Waste to Wealth: The Circular Economy Advantage

11 December 2015 Consultancy.uk

Linear take-make-waste consumption economies are in many ways highly inefficient. In a bid to move humanity towards a more sustainable model, Accenture recently released a book that explores how digital technologies are creating a space for circular economies to grow and flourish. By focusing on quality, utilisation, maintenance, recycling and upgrading products, consumers get a better deal while business benefits could reach $4.5 trillion by 2030.

Wasteful and highly inefficient uses of resources are costing humanity and the environment dearly, as past excesses come to catch up. From carbon leading to climate change, to plastic clogging the oceans. Without considering how the waste from human activity will be dealt with, considerable harm is being done to the ecosystem in which we find ourselves. In recent years, a ‘cradle-to-cradle’ concept of consumption has been forwarded, that favours a circular rather than linear value chain. Instead of producing waste, shared consumption produces new value in recyclables.

Following the growing recognition that waste is not without consequence, and that the possibility of moving beyond a waste-based economy is approaching, Accenture recently studied the economic benefits to business of moving to a circular economy. In the recently released book ‘Waste to Wealth’ by Accenture’s Peter Lacy and Jakob Rutqvist, the authors explore the potential models that might lead to both a more sustainable way of consuming, as well as economic benefits.

From waste to wealth

“The take, make and waste approach of traditional, linear business models has now begun to choke economic growth through unpredictable raw material prices and the increased cost of depending on less stable supplies of constrained resources,” explains Lacy, Managing Director at Accenture Strategy and co-author of the book. “By turning waste into wealth with new business models, companies can boost their competitiveness by reducing dependence on scarce resources and generating new innovative services that grow revenues.”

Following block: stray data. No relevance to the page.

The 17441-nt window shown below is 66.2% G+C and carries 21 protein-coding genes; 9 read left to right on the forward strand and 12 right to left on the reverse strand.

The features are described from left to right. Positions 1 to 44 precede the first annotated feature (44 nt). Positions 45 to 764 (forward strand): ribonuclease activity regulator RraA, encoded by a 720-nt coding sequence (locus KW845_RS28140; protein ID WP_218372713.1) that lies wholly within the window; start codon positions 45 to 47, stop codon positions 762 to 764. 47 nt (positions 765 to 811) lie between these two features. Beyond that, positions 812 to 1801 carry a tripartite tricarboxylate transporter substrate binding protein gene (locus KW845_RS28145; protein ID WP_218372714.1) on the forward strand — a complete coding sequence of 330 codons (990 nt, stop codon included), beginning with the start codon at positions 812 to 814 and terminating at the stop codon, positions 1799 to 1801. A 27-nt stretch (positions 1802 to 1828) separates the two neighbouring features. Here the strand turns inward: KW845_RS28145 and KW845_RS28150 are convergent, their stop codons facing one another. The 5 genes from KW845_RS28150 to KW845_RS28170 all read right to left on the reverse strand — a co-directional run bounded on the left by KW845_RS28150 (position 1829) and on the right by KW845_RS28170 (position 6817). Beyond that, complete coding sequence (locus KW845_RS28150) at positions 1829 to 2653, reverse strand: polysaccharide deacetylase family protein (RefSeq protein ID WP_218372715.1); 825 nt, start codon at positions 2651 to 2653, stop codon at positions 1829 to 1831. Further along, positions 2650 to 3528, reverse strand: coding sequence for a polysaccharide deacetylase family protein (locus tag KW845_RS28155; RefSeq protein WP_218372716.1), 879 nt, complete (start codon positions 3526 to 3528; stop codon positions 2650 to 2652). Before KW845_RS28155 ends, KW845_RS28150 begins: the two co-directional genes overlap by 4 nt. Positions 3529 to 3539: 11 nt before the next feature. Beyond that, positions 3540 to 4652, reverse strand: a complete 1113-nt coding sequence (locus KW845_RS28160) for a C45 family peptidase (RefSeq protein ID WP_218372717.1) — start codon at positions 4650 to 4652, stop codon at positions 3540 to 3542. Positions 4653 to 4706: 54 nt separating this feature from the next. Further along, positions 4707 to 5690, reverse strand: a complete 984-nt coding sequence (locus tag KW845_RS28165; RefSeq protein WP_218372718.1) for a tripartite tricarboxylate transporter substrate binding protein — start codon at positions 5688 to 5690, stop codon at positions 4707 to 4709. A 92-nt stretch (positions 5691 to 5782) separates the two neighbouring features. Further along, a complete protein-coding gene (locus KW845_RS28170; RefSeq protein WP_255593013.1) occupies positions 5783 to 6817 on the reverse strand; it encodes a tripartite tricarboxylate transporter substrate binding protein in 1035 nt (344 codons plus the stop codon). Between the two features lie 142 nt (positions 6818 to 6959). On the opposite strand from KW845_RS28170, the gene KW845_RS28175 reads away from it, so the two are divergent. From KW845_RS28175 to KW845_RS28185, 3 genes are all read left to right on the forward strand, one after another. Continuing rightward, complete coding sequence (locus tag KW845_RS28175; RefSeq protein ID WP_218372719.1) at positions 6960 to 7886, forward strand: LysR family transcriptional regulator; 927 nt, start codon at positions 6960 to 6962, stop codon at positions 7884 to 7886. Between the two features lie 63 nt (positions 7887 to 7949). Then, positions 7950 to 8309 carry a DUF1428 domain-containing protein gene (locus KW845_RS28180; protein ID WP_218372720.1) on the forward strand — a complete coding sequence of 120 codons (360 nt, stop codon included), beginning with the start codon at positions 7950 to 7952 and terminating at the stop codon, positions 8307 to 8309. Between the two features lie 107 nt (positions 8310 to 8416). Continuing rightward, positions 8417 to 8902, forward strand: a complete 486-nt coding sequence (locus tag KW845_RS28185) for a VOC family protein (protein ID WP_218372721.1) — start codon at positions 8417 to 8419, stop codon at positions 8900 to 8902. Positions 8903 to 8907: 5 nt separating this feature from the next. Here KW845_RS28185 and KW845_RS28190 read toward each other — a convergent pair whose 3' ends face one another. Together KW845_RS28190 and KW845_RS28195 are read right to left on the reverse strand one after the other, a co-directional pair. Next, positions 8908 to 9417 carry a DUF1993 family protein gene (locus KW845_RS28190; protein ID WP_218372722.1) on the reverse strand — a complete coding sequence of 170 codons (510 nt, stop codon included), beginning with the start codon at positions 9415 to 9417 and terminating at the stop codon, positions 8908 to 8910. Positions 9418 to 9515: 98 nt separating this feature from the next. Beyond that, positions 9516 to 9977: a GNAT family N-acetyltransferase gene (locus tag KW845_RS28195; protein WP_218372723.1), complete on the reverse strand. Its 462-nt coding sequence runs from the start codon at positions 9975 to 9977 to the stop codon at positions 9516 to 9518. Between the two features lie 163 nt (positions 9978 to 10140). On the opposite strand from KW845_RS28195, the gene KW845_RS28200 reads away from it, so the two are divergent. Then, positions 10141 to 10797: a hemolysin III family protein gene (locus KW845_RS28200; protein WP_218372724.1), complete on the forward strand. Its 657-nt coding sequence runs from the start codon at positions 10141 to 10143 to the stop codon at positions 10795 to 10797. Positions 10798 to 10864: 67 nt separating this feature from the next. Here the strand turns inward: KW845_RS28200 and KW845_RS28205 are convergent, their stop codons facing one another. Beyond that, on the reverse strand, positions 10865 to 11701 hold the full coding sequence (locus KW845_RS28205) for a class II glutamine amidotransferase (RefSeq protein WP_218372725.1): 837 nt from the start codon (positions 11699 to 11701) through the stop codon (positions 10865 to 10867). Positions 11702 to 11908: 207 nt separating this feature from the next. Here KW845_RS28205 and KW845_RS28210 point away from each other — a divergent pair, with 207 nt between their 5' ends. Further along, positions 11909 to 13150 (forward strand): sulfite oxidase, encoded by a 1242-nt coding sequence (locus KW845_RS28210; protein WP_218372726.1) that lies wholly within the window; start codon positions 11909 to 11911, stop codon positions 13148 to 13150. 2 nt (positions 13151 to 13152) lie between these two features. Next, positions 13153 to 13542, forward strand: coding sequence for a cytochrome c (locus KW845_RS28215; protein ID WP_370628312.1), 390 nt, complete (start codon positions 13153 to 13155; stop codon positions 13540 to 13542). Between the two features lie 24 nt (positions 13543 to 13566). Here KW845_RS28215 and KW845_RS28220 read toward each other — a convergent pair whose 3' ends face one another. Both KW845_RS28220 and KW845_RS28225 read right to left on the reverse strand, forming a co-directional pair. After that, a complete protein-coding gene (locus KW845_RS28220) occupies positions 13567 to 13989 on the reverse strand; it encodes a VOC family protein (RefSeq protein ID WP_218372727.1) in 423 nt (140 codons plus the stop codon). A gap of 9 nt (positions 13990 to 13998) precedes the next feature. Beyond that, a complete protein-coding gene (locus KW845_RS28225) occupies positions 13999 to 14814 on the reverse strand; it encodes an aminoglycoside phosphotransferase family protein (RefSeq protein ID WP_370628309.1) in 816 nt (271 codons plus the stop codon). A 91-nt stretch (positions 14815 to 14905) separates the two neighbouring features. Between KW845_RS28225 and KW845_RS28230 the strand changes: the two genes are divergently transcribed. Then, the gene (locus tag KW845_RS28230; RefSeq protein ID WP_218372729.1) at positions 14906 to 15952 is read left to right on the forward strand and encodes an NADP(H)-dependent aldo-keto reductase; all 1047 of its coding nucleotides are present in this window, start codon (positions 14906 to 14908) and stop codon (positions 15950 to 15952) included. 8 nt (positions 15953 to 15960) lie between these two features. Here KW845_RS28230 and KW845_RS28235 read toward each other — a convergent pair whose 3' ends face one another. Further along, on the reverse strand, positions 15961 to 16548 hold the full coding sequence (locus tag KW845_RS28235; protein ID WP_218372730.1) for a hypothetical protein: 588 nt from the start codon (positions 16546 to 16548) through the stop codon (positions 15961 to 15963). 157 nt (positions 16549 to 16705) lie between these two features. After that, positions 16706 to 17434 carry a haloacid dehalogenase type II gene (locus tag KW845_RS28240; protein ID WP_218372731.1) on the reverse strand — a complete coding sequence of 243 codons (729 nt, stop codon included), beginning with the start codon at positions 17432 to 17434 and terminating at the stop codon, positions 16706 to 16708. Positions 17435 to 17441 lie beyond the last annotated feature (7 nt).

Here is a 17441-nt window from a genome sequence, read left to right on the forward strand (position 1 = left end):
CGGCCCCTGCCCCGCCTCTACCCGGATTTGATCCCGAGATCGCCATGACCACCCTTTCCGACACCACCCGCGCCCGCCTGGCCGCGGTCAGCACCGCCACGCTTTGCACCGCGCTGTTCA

Going circular
The idea behind a circular economy would see wide ranging changes to how both waste and resources are utilised. The predominant aim of the idea is to reduce underutilisation resulting in duplication, waste through quality design, recycling and maintenance. The idea, according to Accenture, would see elimination of “the very concept of ‘waste’ and recognising everything has a value.” Through modes of recycling and changes in methods of utilisation, businesses may be able to change their relationship with customers, creating connections through product returns and customer engagement.

Five circular business models

The economic reward from circular economic business models could hit $4.5 trillion by 2030 according to the book. The book provides five examples of how a circular economy may be able to produce additional revenue from cost savings as well as new business models. One such method involves improving the supply chain by moving toward a circular supply-chain, whereby products are produced with the aim in mind that the components of that product are reused in a consecutive lifecycle. Cost reductions, particularly for expensive rare earth metals, can thereby be realised. The Recovery and recycling model creates production and consumption systems in which everything that used to be considered waste is revived for other uses.

Another change envisaged in Accenture’s book is a move away from poor quality products to those that are made in a way that they last, can be repaired or upgraded. Through high levels of utilisation, customisation and modability, follows a means of moving customers from transactions to relationships, tailoring upgrades and alterations to specific needs.

Digital at core of circular economy

A further area in which new technologies are able to transform the way in which people engage with things is that of product utilisation. As it stands, up to 80% of things stored in a typical home are used once per month. Through new technologies and platforms, underutilised goods can be rented out, shared, swapped or lent – thus reducing the need for duplication and waste.

Technology to make it happen
The research highlights a number of technological developments that are spurring a move towards a circular economy. The most important are mobile technologies, which provide universal and low-cost access to data and applications, helping the ‘dematerialisation’ process through which physical resource intensive items are replaced by digital items. An example of which is email replacing post. Changes in social sharing through Facebook and other social networks are increasing the potential for the sharing of goods and information, making it cheaper and quicker for companies to receive consumer feedback to help improve offerings.

Other methods for developing a circular economy are modular design technologies, where components can be swapped out as they are upgraded; 3D Printing, where new modules or repair requirements can be printed at home; advanced recycling technology, whereby products can be easily recycled; and improvements in life and material sciences technology, whereby products can be designed from materials that are created with recyclability in mind.

Ellen MacArthur Foundation
Another recent study on circular economies, conducted by the Ellen MacArthur Foundation in cooperation with McKinsey & Company, the authors found that a transformation to circular models in Europe could increase GDP growth by 7% and disposable income by 11% by 2030.

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